Also, if a health FSA does not include a grace period, it may allow participants to carry over up to $500 of unused funds into the next plan year. This is an exception to the “use-it-or-lose-it” rule that generally prohibits any contributions or benefits under a health FSA from being used in a following plan year or period of coverage. A health FSA carryover does not affect the limit on salary reduction contributions. This means the plan may allow the individual to elect up to $2,700 in salary reductions in addition to the $500 that may be carried over.

Plan Amendments

Plan documents that specify the health FSA dollar limit must be amended if the higher limit will be used in 2019.

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8 months ago · by · 0 comments

The California Consumer Privacy Act (CCPA)

The California Consumer Privacy Act (CCPA) is the first comprehensive data privacy law in the United States. Beginning Jan. 1, 2020, the CCPA generally grants consumers the right to:

  • Know what personal information is being collected and sold or disclosed about them, and to whom it is sold or disclosed;
  • Say no to the sale of their personal information; and
  • Equal service and price, even if they exercise their privacy rights.

The CCPA applies to most companies that do business with California residents.

The CCPA has major implications for a large number of businesses across the United States. Employers in all states that collect personal information from consumers should determine whether they are subject to the law and, if so, prepare for compliance in 2020. This could mean significant changes to internal systems and processes regarding the collection, sale and disclosure of consumer information.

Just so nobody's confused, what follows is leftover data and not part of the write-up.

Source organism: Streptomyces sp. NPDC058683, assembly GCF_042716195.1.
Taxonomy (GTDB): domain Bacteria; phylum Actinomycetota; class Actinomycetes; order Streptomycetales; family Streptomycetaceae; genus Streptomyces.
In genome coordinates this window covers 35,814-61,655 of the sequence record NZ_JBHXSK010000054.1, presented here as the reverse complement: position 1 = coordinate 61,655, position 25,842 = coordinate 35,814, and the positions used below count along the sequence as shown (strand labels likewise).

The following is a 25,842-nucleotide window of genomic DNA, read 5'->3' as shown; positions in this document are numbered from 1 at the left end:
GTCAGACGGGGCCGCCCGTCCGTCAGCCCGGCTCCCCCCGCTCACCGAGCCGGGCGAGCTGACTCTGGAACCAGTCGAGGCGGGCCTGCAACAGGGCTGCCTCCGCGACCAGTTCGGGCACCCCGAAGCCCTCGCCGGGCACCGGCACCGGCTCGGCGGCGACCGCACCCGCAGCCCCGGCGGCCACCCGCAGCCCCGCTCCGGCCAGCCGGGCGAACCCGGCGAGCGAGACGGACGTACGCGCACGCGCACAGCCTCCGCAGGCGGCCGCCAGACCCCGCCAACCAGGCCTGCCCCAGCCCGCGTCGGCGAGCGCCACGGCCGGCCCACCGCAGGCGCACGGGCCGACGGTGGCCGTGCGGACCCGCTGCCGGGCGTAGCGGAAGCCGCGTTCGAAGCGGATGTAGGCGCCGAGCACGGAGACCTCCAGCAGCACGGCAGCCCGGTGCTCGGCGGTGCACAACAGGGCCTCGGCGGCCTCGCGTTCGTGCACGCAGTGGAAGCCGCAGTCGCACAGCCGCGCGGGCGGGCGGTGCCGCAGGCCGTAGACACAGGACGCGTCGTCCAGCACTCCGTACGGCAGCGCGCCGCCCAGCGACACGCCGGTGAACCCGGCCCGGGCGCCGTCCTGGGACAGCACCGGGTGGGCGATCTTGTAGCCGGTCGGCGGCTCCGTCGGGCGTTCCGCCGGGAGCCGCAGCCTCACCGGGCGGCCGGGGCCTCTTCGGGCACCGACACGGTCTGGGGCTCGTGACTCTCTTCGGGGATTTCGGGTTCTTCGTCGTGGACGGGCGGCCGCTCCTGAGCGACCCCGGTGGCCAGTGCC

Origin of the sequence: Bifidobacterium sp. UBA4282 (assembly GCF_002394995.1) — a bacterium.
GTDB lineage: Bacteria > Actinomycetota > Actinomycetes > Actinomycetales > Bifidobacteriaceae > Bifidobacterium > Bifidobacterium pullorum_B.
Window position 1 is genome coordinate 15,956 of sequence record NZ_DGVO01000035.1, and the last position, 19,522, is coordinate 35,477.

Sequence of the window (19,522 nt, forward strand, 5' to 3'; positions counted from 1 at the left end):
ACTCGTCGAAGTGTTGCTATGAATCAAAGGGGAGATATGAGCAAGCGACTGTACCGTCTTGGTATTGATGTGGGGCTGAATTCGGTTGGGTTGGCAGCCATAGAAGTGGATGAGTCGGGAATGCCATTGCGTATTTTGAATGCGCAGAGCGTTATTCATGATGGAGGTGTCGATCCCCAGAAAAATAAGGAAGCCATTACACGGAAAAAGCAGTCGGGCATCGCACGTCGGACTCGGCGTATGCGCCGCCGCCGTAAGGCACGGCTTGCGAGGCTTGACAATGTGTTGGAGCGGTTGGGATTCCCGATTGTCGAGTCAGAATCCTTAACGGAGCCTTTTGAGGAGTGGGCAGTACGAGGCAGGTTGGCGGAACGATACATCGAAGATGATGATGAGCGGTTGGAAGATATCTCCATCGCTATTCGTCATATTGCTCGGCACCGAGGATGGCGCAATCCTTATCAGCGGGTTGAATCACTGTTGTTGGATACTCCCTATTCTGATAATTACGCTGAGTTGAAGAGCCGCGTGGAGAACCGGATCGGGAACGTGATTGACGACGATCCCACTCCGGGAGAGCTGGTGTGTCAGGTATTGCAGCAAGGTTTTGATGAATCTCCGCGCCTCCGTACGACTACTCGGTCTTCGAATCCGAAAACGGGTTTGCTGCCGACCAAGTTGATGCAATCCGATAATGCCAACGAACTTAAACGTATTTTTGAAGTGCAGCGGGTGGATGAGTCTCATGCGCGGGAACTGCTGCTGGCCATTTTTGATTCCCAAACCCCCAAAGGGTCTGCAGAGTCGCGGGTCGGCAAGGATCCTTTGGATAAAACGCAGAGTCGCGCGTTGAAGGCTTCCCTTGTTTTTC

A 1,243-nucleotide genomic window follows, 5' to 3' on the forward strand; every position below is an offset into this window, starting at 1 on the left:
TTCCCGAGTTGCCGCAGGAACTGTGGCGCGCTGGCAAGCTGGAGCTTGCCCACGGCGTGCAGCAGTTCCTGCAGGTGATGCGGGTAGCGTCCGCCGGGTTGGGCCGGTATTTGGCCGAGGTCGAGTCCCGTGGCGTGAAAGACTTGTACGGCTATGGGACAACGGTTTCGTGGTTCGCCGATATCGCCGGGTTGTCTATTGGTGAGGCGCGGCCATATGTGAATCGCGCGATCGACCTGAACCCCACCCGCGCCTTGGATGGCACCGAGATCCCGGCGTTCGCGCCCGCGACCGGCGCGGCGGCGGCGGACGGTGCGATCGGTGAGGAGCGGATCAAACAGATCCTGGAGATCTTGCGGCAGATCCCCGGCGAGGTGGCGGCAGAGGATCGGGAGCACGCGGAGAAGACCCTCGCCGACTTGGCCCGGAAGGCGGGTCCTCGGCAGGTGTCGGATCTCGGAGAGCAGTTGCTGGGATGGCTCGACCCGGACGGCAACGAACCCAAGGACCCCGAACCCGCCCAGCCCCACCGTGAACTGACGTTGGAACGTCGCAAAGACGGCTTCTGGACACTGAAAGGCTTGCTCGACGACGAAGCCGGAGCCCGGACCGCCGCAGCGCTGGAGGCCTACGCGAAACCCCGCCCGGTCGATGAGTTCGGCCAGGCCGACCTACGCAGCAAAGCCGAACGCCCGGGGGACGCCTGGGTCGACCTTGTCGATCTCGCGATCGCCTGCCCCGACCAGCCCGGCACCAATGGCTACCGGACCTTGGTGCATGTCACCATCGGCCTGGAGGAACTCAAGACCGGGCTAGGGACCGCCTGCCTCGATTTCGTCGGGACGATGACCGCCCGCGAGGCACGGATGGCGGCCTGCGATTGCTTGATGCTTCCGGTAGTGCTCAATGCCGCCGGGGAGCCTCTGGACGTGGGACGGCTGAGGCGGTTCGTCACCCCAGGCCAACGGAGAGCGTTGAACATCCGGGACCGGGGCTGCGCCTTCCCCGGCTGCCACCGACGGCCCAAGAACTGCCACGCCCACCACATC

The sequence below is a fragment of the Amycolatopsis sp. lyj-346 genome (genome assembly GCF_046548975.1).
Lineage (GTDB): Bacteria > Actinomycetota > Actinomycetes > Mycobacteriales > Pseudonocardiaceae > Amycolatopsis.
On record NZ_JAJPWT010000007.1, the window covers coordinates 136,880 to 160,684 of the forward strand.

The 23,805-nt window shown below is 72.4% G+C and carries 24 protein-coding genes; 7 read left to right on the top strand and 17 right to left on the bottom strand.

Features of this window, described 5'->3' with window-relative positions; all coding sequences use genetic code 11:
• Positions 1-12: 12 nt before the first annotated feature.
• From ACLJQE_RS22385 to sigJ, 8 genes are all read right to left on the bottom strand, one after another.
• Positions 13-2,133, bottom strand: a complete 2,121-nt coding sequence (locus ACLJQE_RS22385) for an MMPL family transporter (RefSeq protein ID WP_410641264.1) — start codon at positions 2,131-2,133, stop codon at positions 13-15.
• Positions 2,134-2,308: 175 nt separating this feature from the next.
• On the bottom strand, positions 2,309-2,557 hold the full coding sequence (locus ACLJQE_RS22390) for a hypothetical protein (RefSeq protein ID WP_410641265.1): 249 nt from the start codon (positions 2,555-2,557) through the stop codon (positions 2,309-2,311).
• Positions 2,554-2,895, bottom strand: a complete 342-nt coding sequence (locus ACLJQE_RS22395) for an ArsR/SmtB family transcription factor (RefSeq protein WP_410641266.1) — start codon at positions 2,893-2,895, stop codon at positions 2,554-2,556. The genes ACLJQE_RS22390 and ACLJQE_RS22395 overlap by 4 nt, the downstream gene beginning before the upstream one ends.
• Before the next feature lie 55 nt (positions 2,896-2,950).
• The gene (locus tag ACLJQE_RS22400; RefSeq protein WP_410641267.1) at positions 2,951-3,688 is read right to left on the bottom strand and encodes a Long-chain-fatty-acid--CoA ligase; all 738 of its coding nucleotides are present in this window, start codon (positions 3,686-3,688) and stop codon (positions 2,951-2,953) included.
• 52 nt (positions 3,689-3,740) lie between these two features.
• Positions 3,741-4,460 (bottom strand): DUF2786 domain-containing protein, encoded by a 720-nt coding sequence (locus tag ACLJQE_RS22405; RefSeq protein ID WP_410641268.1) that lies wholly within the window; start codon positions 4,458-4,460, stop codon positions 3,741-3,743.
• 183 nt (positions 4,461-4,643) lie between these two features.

The CCPA grants California residents a general right to privacy and control over their personal information in consumer transactions. Specifically, the law grants consumers in California the following rights:

  • The right to know what personal information is being collected about them;
  • The right to know whether their personal information is being sold or disclosed, and to whom;
  • The right to say no to the sale of their personal information (or, for individuals under age 16, a requirement that the consumer affirmatively consents to the sale of their personal information, known as “the right to opt-in”);
  • The right to access their personal information; and
  • The right to equal service and price, even if they exercise their privacy rights.

The California Attorney General will generally enforce the CCPA, and may impose civil fines of up to $7,500 per violation for intentional violations (fines will be less for non-intentional violations). In addition, the CCPA allows California residents to file a lawsuit against a company for any data breaches resulting from the company’s failure to implement reasonable security practices and procedures.

However, companies generally have 30 days from the date the business receives notice of an alleged violation to remedy it, if possible. If a violation is remedied within the 30-day period, fines will not apply.

Affected Entities

The CCPA applies to all businesses that do business in California, collect personal information of California residents, and determine the purposes and means of processing that information, and that also satisfy one or more of the following thresholds:

  • Have annual gross revenues in excess of $25,000,000 (as adjusted annually);
  • Annually buy, receive for commercial purposes, sell or share for commercial purposes the personal information of 50,000 or more California residents, households or devices; or